X-37B Spaceplane Finishes Its Secret Mission, Prepares to Return to Earth
After having spent over a year in space, the United States Air Force’s secret X-37B spacecraft will be coming in for a landing sometime in the next few weeks. The miniature spaceplane, which looks like a 30 foot long Space Shuttle with angled fins and a bulbous rear end, has apparently performed exceedingly well in its mission — except what that mission is remains a secret.
Originally launched on March 5, 2011, the X-37B is expected to land at Vandenberg Air Force Base in California around early to mid June. In a release, the 30th Space Wing said that they would be monitoring the automated landing of the craft as it returns from orbit pending “technical and weather considerations.” 30th Space Wing commander and owner of America’s coolest job title Col. Nina Armagno is quoted as saying:
“The men and women of Team Vandenberg are ready to execute safe landing operations anytime and at a moment’s notice.”
This is the second orbital mission for the X-37B, and the first for this particular vehicle. The first mission was launched on April 22, 2010 and lasted until December 3 of that year.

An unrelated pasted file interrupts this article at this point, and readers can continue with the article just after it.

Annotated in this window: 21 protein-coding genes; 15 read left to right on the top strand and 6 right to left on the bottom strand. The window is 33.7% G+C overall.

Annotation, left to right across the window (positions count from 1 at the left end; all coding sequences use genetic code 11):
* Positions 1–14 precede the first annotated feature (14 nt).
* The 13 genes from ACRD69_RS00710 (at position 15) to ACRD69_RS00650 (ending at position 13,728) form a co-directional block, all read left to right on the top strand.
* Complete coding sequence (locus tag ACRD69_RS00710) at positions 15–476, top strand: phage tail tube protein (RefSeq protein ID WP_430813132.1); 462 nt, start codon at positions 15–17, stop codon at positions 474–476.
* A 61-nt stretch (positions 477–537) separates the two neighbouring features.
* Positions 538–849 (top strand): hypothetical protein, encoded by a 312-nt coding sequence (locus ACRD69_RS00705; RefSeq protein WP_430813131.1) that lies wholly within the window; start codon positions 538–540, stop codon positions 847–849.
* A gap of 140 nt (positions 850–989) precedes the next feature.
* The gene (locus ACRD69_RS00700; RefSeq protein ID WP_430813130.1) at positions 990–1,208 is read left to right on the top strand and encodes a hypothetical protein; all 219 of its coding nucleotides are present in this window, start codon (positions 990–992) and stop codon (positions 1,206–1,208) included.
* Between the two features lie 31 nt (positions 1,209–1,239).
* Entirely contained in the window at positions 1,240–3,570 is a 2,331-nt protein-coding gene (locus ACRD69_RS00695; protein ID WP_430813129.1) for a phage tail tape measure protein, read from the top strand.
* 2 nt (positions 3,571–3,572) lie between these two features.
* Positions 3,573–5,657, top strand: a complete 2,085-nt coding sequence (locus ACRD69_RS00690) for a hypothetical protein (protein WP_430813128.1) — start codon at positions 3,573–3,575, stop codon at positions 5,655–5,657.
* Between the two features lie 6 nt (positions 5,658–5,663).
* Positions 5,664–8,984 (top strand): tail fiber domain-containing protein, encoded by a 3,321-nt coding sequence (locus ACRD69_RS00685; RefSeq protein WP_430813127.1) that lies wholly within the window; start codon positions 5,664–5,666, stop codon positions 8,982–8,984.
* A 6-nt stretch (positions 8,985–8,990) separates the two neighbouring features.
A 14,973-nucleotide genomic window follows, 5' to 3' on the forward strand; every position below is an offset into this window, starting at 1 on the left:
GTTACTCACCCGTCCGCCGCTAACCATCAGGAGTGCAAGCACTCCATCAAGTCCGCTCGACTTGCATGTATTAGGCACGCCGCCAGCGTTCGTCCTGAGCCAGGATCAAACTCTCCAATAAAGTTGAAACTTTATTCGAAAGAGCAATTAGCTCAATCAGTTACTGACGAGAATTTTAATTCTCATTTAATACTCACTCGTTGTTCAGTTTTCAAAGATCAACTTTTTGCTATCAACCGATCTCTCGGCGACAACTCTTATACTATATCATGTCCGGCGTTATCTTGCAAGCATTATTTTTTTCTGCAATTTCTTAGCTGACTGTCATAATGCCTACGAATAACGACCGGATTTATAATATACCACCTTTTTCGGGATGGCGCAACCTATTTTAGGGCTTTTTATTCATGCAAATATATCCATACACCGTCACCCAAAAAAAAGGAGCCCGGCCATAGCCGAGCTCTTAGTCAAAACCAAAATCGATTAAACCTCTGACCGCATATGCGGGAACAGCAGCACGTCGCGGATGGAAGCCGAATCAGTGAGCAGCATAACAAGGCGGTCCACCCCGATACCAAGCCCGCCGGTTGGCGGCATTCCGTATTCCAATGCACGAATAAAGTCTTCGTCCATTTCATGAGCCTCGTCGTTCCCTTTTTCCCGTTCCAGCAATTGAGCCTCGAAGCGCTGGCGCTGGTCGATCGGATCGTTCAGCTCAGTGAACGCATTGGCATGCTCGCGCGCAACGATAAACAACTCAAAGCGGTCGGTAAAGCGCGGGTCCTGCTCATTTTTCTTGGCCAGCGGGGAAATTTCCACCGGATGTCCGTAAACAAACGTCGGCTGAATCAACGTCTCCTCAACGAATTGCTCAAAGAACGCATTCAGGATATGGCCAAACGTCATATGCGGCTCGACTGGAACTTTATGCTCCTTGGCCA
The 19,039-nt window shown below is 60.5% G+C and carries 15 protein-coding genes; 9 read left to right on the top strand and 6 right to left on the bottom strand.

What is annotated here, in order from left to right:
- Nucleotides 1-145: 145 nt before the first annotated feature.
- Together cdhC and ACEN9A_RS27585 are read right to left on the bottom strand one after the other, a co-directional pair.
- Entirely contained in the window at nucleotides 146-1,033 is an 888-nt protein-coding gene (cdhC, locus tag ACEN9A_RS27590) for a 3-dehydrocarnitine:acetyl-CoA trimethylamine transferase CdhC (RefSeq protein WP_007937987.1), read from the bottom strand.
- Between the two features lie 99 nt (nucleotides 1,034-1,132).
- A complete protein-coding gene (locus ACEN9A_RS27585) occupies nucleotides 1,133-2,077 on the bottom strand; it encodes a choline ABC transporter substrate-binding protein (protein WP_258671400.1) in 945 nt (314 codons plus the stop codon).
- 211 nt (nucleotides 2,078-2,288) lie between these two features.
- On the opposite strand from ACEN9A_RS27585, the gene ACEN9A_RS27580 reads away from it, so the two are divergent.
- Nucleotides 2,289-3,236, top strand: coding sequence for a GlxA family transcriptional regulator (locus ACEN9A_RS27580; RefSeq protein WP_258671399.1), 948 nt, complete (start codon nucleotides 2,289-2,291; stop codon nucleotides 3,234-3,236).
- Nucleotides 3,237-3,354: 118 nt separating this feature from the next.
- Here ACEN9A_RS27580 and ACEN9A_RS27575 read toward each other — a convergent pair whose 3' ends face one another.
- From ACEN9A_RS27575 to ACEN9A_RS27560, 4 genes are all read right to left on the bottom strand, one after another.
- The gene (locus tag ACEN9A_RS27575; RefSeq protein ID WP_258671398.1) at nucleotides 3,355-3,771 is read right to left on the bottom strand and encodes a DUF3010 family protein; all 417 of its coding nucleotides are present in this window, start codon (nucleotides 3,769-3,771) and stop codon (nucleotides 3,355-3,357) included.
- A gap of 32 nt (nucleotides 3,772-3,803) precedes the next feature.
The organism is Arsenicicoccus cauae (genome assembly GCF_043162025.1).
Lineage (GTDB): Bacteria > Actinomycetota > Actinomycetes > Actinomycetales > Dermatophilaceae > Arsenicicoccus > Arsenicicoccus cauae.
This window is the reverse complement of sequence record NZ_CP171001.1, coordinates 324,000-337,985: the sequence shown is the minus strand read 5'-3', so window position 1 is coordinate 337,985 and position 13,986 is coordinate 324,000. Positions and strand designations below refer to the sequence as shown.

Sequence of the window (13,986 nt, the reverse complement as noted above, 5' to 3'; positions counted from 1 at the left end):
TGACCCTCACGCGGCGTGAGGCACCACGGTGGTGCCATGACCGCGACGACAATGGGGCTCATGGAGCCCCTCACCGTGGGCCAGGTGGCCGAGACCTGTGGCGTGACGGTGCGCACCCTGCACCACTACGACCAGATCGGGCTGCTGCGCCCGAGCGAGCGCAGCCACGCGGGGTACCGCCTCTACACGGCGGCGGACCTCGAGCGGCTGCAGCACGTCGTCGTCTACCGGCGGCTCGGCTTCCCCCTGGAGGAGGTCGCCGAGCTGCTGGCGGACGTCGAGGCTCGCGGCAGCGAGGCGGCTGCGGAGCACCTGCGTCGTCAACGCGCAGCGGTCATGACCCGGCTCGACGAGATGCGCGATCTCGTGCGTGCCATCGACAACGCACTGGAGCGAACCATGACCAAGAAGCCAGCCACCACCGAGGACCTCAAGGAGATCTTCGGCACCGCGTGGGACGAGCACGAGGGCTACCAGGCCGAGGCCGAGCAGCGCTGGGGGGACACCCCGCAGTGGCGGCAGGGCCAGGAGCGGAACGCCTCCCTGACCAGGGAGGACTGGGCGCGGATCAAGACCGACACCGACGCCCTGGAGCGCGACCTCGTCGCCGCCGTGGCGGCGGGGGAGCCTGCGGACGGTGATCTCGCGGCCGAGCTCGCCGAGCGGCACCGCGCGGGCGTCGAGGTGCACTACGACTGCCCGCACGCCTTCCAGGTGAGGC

These sorts of long-duration missions are part of what the spaceplane is designed to perform. After being launched into orbit atop a rocket, the craft’s cargo doors open — similar to the Space Shuttle — and a solar panel is unfurled to provide power for the craft. Observations from amateur astronomers have suggested that the craft is capable of changing its orbit once in space, giving it some surprising flexibility.
So far, all anyone will say about this mission is that it was meant to test “space technologies.” During its time in space, the Pentagon has denied that the spaceplane is being used to develop orbital weapons, and claims that it was being used to spy on China’s Tiangong-1 space station were refuted. It’s possible that the Air Force is still testing the craft, though the craft’s long duration missions and reusability would make it an excellent spy craft.
Though its mission will soon be at an end, it’s almost certain that we won’t ever know what was accomplished. I suppose the most we can hope for are some cool pictures.